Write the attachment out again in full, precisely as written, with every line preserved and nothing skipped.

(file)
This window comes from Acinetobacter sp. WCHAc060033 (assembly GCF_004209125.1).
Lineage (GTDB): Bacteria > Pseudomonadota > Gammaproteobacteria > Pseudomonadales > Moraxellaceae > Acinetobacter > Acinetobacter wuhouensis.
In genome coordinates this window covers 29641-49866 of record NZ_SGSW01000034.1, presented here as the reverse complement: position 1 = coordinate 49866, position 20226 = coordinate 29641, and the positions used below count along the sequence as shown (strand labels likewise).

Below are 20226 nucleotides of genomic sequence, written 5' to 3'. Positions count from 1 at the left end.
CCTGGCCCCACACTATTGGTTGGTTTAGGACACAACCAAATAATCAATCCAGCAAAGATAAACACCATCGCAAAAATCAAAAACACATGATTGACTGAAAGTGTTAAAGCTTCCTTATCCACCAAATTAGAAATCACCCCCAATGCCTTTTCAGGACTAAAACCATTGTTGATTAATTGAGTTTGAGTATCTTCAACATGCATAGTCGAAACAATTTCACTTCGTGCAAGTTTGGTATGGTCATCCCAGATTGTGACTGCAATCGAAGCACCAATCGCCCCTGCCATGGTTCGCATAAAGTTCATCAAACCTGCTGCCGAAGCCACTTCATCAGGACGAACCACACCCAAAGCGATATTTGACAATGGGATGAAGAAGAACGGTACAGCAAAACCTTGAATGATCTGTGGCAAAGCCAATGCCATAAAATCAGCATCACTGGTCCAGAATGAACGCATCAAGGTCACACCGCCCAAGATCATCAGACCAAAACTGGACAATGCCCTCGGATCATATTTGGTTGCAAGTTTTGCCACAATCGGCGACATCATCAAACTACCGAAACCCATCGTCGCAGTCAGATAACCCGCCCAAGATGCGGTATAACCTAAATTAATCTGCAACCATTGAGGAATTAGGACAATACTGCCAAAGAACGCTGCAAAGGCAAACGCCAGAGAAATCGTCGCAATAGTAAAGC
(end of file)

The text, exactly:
This window comes from Acinetobacter sp. WCHAc060033 (assembly GCF_004209125.1).
Lineage (GTDB): Bacteria > Pseudomonadota > Gammaproteobacteria > Pseudomonadales > Moraxellaceae > Acinetobacter > Acinetobacter wuhouensis.
In genome coordinates this window covers 29641-49866 of record NZ_SGSW01000034.1, presented here as the reverse complement: position 1 = coordinate 49866, position 20226 = coordinate 29641, and the positions used below count along the sequence as shown (strand labels likewise).

Below are 20226 nucleotides of genomic sequence, written 5' to 3'. Positions count from 1 at the left end.
CCTGGCCCCACACTATTGGTTGGTTTAGGACACAACCAAATAATCAATCCAGCAAAGATAAACACCATCGCAAAAATCAAAAACACATGATTGACTGAAAGTGTTAAAGCTTCCTTATCCACCAAATTAGAAATCACCCCCAATGCCTTTTCAGGACTAAAACCATTGTTGATTAATTGAGTTTGAGTATCTTCAACATGCATAGTCGAAACAATTTCACTTCGTGCAAGTTTGGTATGGTCATCCCAGATTGTGACTGCAATCGAAGCACCAATCGCCCCTGCCATGGTTCGCATAAAGTTCATCAAACCTGCTGCCGAAGCCACTTCATCAGGACGAACCACACCCAAAGCGATATTTGACAATGGGATGAAGAAGAACGGTACAGCAAAACCTTGAATGATCTGTGGCAAAGCCAATGCCATAAAATCAGCATCACTGGTCCAGAATGAACGCATCAAGGTCACACCGCCCAAGATCATCAGACCAAAACTGGACAATGCCCTCGGATCATATTTGGTTGCAAGTTTTGCCACAATCGGCGACATCATCAAACTACCGAAACCCATCGTCGCAGTCAGATAACCCGCCCAAGATGCGGTATAACCTAAATTAATCTGCAACCATTGAGGAATTAGGACAATACTGCCAAAGAACGCTGCAAAGGCAAACGCCAGAGAAATCGTCGCAATAGTAAAGC